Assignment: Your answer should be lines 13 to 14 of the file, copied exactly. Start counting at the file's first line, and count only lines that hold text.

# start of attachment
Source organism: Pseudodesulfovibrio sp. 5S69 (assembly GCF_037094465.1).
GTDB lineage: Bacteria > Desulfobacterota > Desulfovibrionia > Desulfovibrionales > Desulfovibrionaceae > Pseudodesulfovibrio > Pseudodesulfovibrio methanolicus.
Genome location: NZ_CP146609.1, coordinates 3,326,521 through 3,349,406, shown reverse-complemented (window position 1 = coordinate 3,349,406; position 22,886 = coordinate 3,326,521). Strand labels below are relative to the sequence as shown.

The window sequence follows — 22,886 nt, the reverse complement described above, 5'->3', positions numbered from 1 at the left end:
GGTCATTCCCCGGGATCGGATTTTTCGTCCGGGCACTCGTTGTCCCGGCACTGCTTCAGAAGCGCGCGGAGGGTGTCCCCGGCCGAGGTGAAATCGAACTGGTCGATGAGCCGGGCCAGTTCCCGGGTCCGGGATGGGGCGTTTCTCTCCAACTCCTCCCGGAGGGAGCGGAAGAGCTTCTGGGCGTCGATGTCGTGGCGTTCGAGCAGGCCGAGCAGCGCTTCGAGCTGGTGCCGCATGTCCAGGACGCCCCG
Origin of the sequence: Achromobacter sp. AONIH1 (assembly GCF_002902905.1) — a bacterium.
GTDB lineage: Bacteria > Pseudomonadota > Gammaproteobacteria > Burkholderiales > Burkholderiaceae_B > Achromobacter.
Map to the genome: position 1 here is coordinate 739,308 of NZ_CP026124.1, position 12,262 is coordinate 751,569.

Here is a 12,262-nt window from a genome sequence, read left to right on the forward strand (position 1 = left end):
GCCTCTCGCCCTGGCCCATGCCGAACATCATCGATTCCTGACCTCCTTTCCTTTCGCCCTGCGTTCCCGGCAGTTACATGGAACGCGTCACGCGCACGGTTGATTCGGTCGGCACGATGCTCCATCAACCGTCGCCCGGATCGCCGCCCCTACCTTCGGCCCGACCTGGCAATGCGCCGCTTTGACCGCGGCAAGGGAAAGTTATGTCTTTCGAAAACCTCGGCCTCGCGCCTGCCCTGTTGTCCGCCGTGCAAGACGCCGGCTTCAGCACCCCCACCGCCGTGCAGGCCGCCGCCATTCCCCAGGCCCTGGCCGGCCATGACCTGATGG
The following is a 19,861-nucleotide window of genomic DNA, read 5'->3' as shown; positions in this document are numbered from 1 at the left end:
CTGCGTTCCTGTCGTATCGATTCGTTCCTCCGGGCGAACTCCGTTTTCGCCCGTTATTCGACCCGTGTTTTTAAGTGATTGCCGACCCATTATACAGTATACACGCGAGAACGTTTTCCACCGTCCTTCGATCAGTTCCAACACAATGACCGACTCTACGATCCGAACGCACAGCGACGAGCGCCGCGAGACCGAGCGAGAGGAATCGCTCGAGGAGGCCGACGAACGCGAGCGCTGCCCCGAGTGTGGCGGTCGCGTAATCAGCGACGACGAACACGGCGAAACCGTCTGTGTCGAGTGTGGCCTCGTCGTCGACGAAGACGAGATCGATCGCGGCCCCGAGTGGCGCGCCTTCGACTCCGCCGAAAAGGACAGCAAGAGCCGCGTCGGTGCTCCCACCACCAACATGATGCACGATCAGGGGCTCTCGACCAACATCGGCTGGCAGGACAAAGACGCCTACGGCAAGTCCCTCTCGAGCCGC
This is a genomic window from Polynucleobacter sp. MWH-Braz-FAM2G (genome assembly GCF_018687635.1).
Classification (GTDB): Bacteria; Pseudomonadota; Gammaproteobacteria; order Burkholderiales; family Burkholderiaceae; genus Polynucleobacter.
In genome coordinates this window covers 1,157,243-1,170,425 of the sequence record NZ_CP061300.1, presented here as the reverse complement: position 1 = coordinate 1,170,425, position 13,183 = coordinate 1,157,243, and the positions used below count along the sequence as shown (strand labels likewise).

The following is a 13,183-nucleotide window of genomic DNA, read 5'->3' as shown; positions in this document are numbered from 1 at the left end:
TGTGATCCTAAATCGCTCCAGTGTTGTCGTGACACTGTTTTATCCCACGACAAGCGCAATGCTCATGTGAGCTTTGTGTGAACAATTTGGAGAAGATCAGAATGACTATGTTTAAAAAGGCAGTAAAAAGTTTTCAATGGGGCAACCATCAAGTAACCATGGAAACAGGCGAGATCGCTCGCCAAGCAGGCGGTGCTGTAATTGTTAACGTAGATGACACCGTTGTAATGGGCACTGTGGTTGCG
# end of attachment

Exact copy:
This is a genomic window from Polynucleobacter sp. MWH-Braz-FAM2G (genome assembly GCF_018687635.1).
Classification (GTDB): Bacteria; Pseudomonadota; Gammaproteobacteria; order Burkholderiales; family Burkholderiaceae; genus Polynucleobacter.